“This year has been super-stressful, but it’s worth it,” she said. “The hard work is paying off.”
“Bailey’s success is a reflection of her and her approach and how she was brought up,” Klumpp said. “She’s consistent in the classroom, consistent on the basketball court. She’s very mature as a young adult. She deserves a lot of credit for the way she carries herself. She’s a high-character kid. She comes from a great family, her parents are very supportive, and she really takes pride in whatever she does.”
Vetter takes immense pride in her high school basketball team and the blood, sweat, and tears she has put in the last four years as she has helped to lay a foundation that will hopefully result in a new direction for the program.
Should the team rise to unprecedented successes in the years to come, Vetter won’t be on the court to experience it. But that’s OK with her. She knows she’s had a hand in helping lead the team toward its goal.
Her teammates and coach know as well.
“When you talk about laying the foundation, you want to see it happen quickly for the girls to have something to grasp onto that they can move forward with,” Klumpp said. “But when one of your players can put it in the proper perspective for you - she gets it, and the team gets that this is where they’re at. We’ll keep working at it. Bailey wants to win as much as anybody else. This was not the season she had hoped for, but her approach and leadership has never wavered. But these girls are going to follow the example she’s set for them, and they’re going to be successful. And that’s a reflection on Bailey and her leadership and what she’s done for this team and these girls.”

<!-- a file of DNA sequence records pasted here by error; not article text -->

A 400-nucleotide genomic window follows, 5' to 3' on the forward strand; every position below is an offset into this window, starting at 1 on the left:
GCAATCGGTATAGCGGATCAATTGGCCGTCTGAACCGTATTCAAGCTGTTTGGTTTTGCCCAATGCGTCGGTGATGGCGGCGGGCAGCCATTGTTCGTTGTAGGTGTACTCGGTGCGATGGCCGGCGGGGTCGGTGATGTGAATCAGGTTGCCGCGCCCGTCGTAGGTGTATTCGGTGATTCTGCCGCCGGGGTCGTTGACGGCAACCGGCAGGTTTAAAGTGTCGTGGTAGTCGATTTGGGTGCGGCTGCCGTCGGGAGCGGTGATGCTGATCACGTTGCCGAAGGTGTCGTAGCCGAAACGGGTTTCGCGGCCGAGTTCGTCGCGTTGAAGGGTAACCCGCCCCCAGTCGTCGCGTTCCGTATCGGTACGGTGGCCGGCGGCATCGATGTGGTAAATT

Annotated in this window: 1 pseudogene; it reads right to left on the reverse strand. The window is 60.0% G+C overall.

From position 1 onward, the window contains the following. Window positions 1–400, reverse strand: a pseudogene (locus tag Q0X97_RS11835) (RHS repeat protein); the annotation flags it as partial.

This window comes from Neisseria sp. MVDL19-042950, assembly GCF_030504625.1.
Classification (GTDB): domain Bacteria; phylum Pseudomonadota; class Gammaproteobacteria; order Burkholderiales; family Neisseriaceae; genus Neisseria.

“It’s frustrating at times not being able to see the results, but I know it’s what’s best for the program to have that example and have that foundation laid, and that’s my contribution,” Vetter said. “Now the foundation has been laid out and I’m proud to have been a part of that. We lost a lot this year but we never gave up, we came out to practice with our heads held high, we worked hard and ran hard. I don’t want the girls to ever give up.
“You’re never going to be handed anything. You have to work hard if you want to take it. But whether it’s basketball or in other parts of your life, as long as you work hard and don’t give up, you’re eventually going to have great success.”